Mathew B. Brady was born to Irish immigrants Andrew and Julia Brady about 1822 in Warren County, NY. He left home at about age 17 to study with the artist William Page in Saratoga Springs, NY, in 1839. Shortly thereafter, both men moved to New York City where Page introduced Brady to Samuel Morse who had just returned from France where he had learned about the new art of photography from the inventor, Daguerre.
By 1844 Brady had opened his own photography studio in New York City and begun his career. With his energy, youth and enthusiasm, he set about to photograph all the famous people he could (and the list is impressive). In 1848 he opened a studio in Washington, DC, and, according to Wikipedia, met and later married Juliette Handy. In 1851 he entered a collection of 48 portraits in the Crystal Palace Exhibition in London and won one of 3 prizes for photography; the other 2 prizes also went to Americans. In 1858, he opened a permanent gallery. When the Civil War broke out, he took his photographic equipment to the First Battle of Bull Run where he very nearly was captured. Perhaps because of his failing eyesight, he opted to hire other photographers to document future battles while he remained at the studio in Washington. He outfitted a score of photographers with traveling darkrooms and supervised them; in the practice of the day, all photos taken were attributed to him. After the Battle of Antietam, he presented an exhibition in New York entitled , "The Dead of Antietam". For the first time, the awful realities of war were brought home to people who were not close to the action.
Brady spent over $100,000 in the Civil War venture, hoping that the government and historical societies would buy the photos afterwards but, by then, most people were so tired of the war and the toll it took that no one was interested. Brady was forced to sell his New York studio and go into bankruptcy. Congress granted Brady only $25,000 in 1875. Depressed and penniless, he became an alcoholic and died after a streetcar accident in New York City in January 1896. Veterans of the 7th New York Infantry provided a decent burial for him in the Congressional Cemetery in Washington, DC.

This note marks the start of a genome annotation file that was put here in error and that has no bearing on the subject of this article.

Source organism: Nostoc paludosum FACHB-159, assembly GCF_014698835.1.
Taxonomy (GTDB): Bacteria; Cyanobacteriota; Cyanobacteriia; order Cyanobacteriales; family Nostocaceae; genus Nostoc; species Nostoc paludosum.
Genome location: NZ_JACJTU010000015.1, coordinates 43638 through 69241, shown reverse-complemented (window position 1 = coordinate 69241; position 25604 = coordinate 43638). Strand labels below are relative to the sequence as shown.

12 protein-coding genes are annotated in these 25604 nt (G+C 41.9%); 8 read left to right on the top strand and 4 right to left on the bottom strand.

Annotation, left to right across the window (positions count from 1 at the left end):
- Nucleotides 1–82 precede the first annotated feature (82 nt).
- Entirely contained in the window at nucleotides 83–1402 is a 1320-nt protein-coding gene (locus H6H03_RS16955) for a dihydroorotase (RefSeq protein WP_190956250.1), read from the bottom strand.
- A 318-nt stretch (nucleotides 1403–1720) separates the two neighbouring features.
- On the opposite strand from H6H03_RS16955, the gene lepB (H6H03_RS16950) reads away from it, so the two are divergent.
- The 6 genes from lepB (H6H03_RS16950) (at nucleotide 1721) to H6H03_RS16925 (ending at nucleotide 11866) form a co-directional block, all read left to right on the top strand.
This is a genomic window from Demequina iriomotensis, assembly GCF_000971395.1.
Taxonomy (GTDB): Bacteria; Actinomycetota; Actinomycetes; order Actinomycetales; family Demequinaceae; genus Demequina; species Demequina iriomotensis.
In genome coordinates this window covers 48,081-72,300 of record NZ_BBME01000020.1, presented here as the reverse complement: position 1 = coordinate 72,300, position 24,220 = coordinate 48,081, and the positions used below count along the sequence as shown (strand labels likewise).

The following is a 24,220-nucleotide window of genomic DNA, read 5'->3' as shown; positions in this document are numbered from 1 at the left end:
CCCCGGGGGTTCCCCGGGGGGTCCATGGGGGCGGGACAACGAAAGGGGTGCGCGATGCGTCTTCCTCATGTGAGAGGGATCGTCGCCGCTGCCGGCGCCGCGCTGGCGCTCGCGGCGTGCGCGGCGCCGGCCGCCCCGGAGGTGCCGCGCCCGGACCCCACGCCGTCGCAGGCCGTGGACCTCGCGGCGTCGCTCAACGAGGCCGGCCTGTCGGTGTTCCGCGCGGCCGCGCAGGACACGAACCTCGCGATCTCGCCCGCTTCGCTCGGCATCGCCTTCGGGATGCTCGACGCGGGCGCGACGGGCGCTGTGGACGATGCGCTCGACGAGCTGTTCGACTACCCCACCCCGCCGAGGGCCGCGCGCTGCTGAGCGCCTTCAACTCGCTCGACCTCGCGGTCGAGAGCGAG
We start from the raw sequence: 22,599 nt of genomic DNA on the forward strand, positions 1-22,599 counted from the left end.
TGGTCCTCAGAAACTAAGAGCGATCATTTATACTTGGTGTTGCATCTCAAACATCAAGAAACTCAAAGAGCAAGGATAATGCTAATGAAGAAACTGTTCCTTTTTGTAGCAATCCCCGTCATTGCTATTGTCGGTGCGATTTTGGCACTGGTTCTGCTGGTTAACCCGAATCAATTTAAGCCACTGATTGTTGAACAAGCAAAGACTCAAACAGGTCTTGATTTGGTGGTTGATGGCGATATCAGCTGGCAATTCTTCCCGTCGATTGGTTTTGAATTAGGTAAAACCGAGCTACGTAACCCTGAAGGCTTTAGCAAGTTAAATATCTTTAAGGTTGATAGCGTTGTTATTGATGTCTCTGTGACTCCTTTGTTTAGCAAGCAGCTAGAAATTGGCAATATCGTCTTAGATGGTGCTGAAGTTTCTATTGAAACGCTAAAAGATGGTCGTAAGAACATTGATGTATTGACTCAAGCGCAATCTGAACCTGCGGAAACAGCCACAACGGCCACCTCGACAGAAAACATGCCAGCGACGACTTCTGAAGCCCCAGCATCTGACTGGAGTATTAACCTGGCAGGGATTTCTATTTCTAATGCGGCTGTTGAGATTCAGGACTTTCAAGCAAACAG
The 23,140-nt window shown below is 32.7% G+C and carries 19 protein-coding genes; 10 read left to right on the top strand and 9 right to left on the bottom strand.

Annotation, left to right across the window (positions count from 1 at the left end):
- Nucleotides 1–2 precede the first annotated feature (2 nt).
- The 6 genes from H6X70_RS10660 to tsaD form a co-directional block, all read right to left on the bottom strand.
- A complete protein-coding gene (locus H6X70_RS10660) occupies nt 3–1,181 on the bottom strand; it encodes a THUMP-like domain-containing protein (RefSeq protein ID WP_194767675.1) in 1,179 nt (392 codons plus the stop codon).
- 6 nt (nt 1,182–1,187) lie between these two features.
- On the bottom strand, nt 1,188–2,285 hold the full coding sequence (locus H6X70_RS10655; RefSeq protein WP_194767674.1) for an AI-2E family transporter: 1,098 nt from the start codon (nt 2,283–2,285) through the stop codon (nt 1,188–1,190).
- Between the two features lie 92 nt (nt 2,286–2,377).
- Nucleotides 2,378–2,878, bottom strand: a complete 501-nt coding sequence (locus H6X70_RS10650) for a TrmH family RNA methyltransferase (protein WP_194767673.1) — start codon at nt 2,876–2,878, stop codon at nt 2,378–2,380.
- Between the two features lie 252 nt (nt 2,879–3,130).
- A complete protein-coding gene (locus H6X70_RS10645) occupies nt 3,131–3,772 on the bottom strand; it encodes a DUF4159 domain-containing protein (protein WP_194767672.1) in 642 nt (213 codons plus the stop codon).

The 1870 census of Washington, DC, Second Ward, shows M. B. Brady, age 40 and an "artist" boarding at the home of Marcia A. Buckly. No wife is with him, but there is another artist, E. L. Townsend, among the other boarders. Because he traveled so much, it is difficult to find him in other censuses. His father appears in the 1830 census of New York (Mathew is one of the two males age 5-10 years). The complete Mathew B Brady Collection of Civil War Photographs is available on Footnote. You can search by the name of the person or event, or browse them in the order in which they were cataloged.
Mathew B. Brady was, of course, not the only photographer busy during the Civil War. Also of note was Charles L. Lochman of Carlisle, PA, who was also born about 1822. Lochman had his studio at various locations in Carlisle (at Marion Hall from Nov 1862-Jan 1865, and on East High Street in 1872). His studio at 21 West Main was taken over by J. N. Choate in 1875. Lochman appears in the 1850 census of Allentown as a "Daguer artist", the 1860 census of Carlisle as an "artist", and the 1870 census of Carlise as a "Daguerotypist". Although not as well known as Brady, he was responsible for the documentation of the devastation of Chambersburg, PA, by the Confederate army in 1864. You can see his photos and read the description at the link below.